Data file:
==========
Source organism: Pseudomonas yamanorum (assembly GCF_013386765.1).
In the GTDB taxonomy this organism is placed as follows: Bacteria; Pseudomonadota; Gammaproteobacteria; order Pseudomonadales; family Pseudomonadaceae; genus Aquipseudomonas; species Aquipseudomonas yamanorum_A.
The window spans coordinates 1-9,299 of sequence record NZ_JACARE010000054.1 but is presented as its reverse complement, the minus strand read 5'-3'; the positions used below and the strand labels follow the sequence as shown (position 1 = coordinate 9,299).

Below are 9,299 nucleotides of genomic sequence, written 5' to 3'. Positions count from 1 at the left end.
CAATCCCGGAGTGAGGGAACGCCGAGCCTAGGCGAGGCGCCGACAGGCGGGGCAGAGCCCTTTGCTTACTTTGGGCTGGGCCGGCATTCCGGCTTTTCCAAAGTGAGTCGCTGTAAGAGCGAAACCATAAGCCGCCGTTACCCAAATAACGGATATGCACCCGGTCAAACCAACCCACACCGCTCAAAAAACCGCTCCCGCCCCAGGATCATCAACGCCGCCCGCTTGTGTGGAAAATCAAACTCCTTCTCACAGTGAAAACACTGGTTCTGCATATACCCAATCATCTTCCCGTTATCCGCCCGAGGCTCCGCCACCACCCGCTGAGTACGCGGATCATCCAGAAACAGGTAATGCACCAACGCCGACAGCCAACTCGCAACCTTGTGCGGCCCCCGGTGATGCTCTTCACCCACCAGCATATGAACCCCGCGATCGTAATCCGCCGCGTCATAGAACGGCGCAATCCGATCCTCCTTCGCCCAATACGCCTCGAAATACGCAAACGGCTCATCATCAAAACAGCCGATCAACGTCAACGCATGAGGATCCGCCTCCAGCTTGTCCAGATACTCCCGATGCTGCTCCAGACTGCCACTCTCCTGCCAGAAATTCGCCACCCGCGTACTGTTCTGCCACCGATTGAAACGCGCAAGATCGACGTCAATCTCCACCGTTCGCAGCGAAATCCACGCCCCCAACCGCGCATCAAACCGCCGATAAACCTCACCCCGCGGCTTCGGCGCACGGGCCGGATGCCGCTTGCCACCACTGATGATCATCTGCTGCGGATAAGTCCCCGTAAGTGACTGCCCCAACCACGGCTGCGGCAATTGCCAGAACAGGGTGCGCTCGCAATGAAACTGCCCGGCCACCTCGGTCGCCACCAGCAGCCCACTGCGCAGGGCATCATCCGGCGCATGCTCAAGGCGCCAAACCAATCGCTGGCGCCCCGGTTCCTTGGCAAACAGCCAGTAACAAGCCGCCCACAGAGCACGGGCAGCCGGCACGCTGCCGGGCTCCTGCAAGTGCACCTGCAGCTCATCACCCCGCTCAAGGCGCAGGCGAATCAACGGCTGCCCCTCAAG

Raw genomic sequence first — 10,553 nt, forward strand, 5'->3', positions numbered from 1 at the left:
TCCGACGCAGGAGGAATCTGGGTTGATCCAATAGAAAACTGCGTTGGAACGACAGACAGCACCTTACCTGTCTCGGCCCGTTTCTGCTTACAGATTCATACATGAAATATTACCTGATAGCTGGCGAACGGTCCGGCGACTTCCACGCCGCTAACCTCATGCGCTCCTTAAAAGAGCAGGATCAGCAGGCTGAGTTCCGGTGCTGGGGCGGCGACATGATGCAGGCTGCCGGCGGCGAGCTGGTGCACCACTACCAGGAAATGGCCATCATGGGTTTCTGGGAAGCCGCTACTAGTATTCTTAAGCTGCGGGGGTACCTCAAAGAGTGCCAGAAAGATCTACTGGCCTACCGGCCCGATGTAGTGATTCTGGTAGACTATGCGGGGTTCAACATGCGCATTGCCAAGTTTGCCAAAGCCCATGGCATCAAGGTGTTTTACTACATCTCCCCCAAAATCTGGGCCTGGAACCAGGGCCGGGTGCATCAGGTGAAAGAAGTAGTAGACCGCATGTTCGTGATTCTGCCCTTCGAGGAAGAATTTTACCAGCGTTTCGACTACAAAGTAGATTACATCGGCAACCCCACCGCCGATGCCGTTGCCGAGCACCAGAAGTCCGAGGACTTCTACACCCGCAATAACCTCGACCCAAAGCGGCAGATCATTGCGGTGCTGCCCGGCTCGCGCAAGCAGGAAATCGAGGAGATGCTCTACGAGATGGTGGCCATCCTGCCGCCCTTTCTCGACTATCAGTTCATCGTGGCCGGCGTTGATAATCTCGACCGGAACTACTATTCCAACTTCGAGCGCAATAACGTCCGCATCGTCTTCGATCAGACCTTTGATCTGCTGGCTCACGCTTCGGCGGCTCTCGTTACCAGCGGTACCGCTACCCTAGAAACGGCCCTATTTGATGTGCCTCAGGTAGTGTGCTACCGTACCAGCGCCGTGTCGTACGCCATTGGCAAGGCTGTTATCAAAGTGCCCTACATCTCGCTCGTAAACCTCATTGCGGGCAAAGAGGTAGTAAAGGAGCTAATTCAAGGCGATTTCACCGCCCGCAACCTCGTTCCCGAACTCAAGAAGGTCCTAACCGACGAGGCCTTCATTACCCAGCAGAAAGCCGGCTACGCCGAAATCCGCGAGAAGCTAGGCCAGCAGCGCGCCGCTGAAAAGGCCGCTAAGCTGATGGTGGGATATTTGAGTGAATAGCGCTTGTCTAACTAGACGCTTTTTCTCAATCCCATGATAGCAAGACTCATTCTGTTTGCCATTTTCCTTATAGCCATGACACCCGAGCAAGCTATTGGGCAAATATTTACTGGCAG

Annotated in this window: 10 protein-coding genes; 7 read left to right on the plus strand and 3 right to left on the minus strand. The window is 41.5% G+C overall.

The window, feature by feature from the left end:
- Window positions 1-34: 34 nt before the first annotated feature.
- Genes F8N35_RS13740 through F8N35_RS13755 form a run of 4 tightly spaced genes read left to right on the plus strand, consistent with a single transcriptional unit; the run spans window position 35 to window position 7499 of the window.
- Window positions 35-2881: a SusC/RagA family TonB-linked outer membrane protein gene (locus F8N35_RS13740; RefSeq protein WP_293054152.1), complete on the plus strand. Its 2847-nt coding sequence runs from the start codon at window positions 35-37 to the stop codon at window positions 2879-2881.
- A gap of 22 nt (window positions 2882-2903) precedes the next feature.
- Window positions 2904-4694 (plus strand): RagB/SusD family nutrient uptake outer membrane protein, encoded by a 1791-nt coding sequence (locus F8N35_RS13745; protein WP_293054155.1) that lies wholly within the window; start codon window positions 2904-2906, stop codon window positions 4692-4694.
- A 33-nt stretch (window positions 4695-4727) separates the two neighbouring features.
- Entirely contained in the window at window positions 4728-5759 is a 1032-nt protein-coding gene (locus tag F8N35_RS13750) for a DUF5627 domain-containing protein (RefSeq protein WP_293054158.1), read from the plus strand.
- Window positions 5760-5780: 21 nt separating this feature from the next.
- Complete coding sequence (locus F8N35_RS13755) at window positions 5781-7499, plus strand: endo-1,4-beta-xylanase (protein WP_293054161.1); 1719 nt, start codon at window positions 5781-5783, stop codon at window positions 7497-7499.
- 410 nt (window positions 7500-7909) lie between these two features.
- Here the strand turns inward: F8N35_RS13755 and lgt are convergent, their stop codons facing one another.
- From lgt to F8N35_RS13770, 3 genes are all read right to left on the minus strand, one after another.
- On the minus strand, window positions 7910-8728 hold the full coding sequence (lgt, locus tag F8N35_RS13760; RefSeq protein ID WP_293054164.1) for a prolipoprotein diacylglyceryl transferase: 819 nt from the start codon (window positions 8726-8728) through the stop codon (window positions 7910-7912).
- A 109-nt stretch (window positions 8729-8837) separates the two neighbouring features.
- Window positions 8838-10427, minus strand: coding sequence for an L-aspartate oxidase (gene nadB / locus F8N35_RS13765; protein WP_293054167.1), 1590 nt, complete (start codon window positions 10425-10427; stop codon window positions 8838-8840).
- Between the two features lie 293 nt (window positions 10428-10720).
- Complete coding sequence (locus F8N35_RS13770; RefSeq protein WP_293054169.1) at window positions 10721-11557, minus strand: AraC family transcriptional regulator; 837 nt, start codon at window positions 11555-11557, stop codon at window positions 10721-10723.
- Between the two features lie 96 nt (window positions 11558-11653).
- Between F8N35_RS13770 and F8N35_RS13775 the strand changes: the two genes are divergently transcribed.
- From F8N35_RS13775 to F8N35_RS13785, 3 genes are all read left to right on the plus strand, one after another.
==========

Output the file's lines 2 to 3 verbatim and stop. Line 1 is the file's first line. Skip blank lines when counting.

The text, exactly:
In the GTDB taxonomy this organism is placed as follows: Bacteria; Pseudomonadota; Gammaproteobacteria; order Pseudomonadales; family Pseudomonadaceae; genus Aquipseudomonas; species Aquipseudomonas yamanorum_A.
The window spans coordinates 1-9,299 of sequence record NZ_JACARE010000054.1 but is presented as its reverse complement, the minus strand read 5'-3'; the positions used below and the strand labels follow the sequence as shown (position 1 = coordinate 9,299).